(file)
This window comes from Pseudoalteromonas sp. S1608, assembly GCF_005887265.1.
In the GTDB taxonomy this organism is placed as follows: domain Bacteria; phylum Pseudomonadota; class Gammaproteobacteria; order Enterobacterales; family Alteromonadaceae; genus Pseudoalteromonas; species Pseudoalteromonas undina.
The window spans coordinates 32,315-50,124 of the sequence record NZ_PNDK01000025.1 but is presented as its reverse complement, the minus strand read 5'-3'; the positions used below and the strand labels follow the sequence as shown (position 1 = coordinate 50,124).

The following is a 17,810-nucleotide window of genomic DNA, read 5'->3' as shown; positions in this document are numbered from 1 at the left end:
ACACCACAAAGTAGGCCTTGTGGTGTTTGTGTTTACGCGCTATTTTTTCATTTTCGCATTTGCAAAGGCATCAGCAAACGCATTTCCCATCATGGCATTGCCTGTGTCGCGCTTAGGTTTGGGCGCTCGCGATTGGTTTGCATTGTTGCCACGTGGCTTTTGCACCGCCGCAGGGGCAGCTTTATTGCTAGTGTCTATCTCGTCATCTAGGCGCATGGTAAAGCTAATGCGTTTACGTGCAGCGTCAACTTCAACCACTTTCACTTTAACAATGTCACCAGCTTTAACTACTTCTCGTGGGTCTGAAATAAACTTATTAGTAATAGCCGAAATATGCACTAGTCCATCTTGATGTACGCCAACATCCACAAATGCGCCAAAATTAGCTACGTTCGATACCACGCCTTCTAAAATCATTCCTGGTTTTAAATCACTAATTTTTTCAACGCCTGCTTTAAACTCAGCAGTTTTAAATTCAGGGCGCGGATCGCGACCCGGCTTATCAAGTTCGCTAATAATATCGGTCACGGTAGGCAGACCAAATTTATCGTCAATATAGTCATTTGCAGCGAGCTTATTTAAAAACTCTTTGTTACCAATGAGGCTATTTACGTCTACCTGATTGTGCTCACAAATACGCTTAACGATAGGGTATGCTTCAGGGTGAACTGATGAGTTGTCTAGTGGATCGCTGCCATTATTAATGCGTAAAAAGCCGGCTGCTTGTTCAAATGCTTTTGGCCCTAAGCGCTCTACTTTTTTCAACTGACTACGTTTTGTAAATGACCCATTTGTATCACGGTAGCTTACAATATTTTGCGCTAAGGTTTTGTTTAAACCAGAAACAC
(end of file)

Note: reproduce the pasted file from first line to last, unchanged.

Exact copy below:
This window comes from Pseudoalteromonas sp. S1608, assembly GCF_005887265.1.
In the GTDB taxonomy this organism is placed as follows: domain Bacteria; phylum Pseudomonadota; class Gammaproteobacteria; order Enterobacterales; family Alteromonadaceae; genus Pseudoalteromonas; species Pseudoalteromonas undina.
The window spans coordinates 32,315-50,124 of the sequence record NZ_PNDK01000025.1 but is presented as its reverse complement, the minus strand read 5'-3'; the positions used below and the strand labels follow the sequence as shown (position 1 = coordinate 50,124).

The following is a 17,810-nucleotide window of genomic DNA, read 5'->3' as shown; positions in this document are numbered from 1 at the left end:
ACACCACAAAGTAGGCCTTGTGGTGTTTGTGTTTACGCGCTATTTTTTCATTTTCGCATTTGCAAAGGCATCAGCAAACGCATTTCCCATCATGGCATTGCCTGTGTCGCGCTTAGGTTTGGGCGCTCGCGATTGGTTTGCATTGTTGCCACGTGGCTTTTGCACCGCCGCAGGGGCAGCTTTATTGCTAGTGTCTATCTCGTCATCTAGGCGCATGGTAAAGCTAATGCGTTTACGTGCAGCGTCAACTTCAACCACTTTCACTTTAACAATGTCACCAGCTTTAACTACTTCTCGTGGGTCTGAAATAAACTTATTAGTAATAGCCGAAATATGCACTAGTCCATCTTGATGTACGCCAACATCCACAAATGCGCCAAAATTAGCTACGTTCGATACCACGCCTTCTAAAATCATTCCTGGTTTTAAATCACTAATTTTTTCAACGCCTGCTTTAAACTCAGCAGTTTTAAATTCAGGGCGCGGATCGCGACCCGGCTTATCAAGTTCGCTAATAATATCGGTCACGGTAGGCAGACCAAATTTATCGTCAATATAGTCATTTGCAGCGAGCTTATTTAAAAACTCTTTGTTACCAATGAGGCTATTTACGTCTACCTGATTGTGCTCACAAATACGCTTAACGATAGGGTATGCTTCAGGGTGAACTGATGAGTTGTCTAGTGGATCGCTGCCATTATTAATGCGTAAAAAGCCGGCTGCTTGTTCAAATGCTTTTGGCCCTAAGCGCTCTACTTTTTTCAACTGACTACGTTTTGTAAATGACCCATTTGTATCACGGTAGCTTACAATATTTTGCGCTAAGGTTTTGTTTAAACCAGAAACAC